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Runner’s Knee

Knee Pain in Brookfield, WI

As the name suggests, Runner’s knee is a common injury among runners. However, “Runner’s knee” isn’t really a specific diagnosis, and it can also affect any athlete who does activities that require a lot of knee bending — like cycling, jumping, or squatting. Depending on the athlete, it may also be called patellofemoral pain syndrome (PFPS), “Jumper’s Knee,” or the newly coined “CrossFitter’s knee.” It usually causes aching pain around or under the kneecap.

Symptoms

Runner’s knee is typically associated with pain behind or around the patella or kneecap, especially where the thighbone and the kneecap meet (patellofemoral joint). Pain is usually worse or increases when you bend the knee, such as going up or down stairs, squatting, kneeling, running, or even rising from a chair. Occasionally there will be swelling around the knee cap, and you may experience some popping or grinding sensations in the knee.

Since Runner’s knee is a loose term for several specific diagnoses with different causes, individuals may respond very differently to treatment. Runner’s knee can result from the following:

  • Overuse. Repeated bending during running or cycling or high stress exercises such as lunges, plyometrics, or some Olympic lifts can irritate the kneecap joint (patellofemoral joint). Overstressed tendons around the patella or kneecap may also cause the pain of runner’s knee.
  • Direct trauma to the knee, like a fall or blow.
  • Weak thigh muscles or muscle imbalance. If you have an imbalance between the muscles that make up the quadriceps group (the muscle along the front of your thigh), physical stress won’t be evenly distributed through the knee. This often causes the knee cap to be pulled away from the midline of the knee joint which will typically cause pain either behind the knee cap or along the top of the knee cap.
  • Problems with the feet or hips. We often refer to the knee as the middle child, in that it get’s “blamed” for what the hip and feet do. If you’re a middle child, you probably know exactly what we’re talking about. So while the underlying issue may be weak hips/glute muscles or over-pronation of the foot, you experience pain in the knee.

Prevention & Self Treatment

The standard self-treatment protocol is R.I.C.E (rest, ice, compression, and elevation), as well as taking anti-inflammatory medications such as NSAIDs, usually ibuprofen, or acetaminophen, usually Tylenol. Due to the wide range of causes, results with this approach will vary, and we find that most athletes do NOT want to take 4 or more weeks away from their sport of choice.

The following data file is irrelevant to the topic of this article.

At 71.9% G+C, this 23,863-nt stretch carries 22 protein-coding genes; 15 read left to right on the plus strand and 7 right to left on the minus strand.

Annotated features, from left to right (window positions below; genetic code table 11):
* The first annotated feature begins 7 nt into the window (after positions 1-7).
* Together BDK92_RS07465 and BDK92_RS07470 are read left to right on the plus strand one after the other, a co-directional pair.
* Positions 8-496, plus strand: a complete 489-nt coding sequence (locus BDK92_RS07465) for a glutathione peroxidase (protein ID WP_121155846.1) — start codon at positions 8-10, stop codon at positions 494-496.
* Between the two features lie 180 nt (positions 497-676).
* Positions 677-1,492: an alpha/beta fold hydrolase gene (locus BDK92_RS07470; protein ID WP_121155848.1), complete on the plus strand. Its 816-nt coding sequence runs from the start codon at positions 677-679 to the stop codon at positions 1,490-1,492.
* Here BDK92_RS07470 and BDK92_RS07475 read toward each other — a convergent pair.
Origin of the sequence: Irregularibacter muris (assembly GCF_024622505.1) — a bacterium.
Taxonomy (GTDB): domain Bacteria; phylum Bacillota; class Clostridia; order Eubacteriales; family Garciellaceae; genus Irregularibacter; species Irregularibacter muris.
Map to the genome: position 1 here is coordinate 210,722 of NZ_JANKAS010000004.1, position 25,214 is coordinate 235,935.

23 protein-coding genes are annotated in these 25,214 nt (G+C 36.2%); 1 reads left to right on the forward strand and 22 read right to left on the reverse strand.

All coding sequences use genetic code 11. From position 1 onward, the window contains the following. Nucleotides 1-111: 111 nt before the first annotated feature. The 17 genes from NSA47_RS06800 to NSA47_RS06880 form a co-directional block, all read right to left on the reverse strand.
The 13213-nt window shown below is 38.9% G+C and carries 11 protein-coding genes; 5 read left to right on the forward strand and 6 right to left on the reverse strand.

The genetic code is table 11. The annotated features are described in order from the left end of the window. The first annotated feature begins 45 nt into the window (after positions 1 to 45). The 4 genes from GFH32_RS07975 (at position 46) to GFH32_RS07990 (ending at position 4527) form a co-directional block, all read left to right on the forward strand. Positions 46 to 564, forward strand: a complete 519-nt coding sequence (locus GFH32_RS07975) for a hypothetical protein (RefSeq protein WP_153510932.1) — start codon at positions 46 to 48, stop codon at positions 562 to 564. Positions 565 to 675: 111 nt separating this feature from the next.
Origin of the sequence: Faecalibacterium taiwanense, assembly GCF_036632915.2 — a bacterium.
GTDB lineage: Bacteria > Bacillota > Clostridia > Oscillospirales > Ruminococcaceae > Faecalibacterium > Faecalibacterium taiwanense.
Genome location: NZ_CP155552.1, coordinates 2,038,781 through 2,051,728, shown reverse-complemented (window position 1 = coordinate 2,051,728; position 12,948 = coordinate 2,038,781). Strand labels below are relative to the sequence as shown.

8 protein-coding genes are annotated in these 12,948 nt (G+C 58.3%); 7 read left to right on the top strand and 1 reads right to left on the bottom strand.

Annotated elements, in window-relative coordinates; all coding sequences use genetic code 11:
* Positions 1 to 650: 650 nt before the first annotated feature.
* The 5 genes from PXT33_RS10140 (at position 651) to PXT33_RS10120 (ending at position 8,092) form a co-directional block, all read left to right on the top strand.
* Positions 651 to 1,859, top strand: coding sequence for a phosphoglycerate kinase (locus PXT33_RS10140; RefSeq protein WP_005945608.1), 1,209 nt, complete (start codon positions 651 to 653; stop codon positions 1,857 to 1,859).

Stretching and foam rolling the muscles of the quadriceps will help ensure that the knee cap isn’t being overstressed in one direction during repetitive exercises like running, cycling or some CrossFit WODs. Proper footwear and glute strengthening exercises will decrease the risk of the knee suffering from “middle child syndrome.” Proper rest and recovery after workouts also plays an important role in avoiding any sports-related injury. Kinesiotaping can also be beneficial, just make sure you follow an appropriate set of instructions. Here’s a good starting point.

Medical Treatment

Be smart! If you aren’t getting better, get some help. I can’t tell you how many patients come to us after waiting months or even years before seeking treatment. The longer you wait, the harder it is to get rid of your symptoms! Here are some tips for finding the right health care professional:

  • Find someone certified in soft tissue mobilization, whether it’s instrument assisted like Graston Technique or hands on like Active Release Technique (ART). Overuse injuries respond well to manual therapy or hands-on muscle release work. If this is something that’s been around for a while, exercise alone won’t typically work because the muscles have learned to compensate and the neurological pain pathway has been well established.
  • Not every chiropractor or physical therapist is created equally. Some do very little soft tissue work and rely mostly on manipulations or exercise, others take a more integrated approached of using multiple treatment methods. We all specialize in our own areas. This can seem frustrating, but most of us have websites to tell you what we are certified in. There’s nothing worse than wasting 8 insurance visits not getting better, only to switch places and have them fix it in two or three visits.

Our Approach

On your first visit, we’re going to watch the way you move. That typically means gait analysis on the treadmill and/or performing multiple squat reps, as well as performing several functional movement screens. We need to evaluate the way you move and identify any compensations you may be showing to know why your knee is causing you pain. Once the underlying cause has been established we can start a targeted treatment plan involving soft tissue treatments and any necessary joint manipulations and exercises. This WILL require homework from you! We have a team approach. We’re not here just to fix you, we want to educate you on why this injury occurred and give you the information you need to keep it from happening again!

Here’s a short video from our colleagues at Athlete Enhancement demonstrating how the “knees out” cue during Olympic lifts can lead to knee pain if not performed properly.

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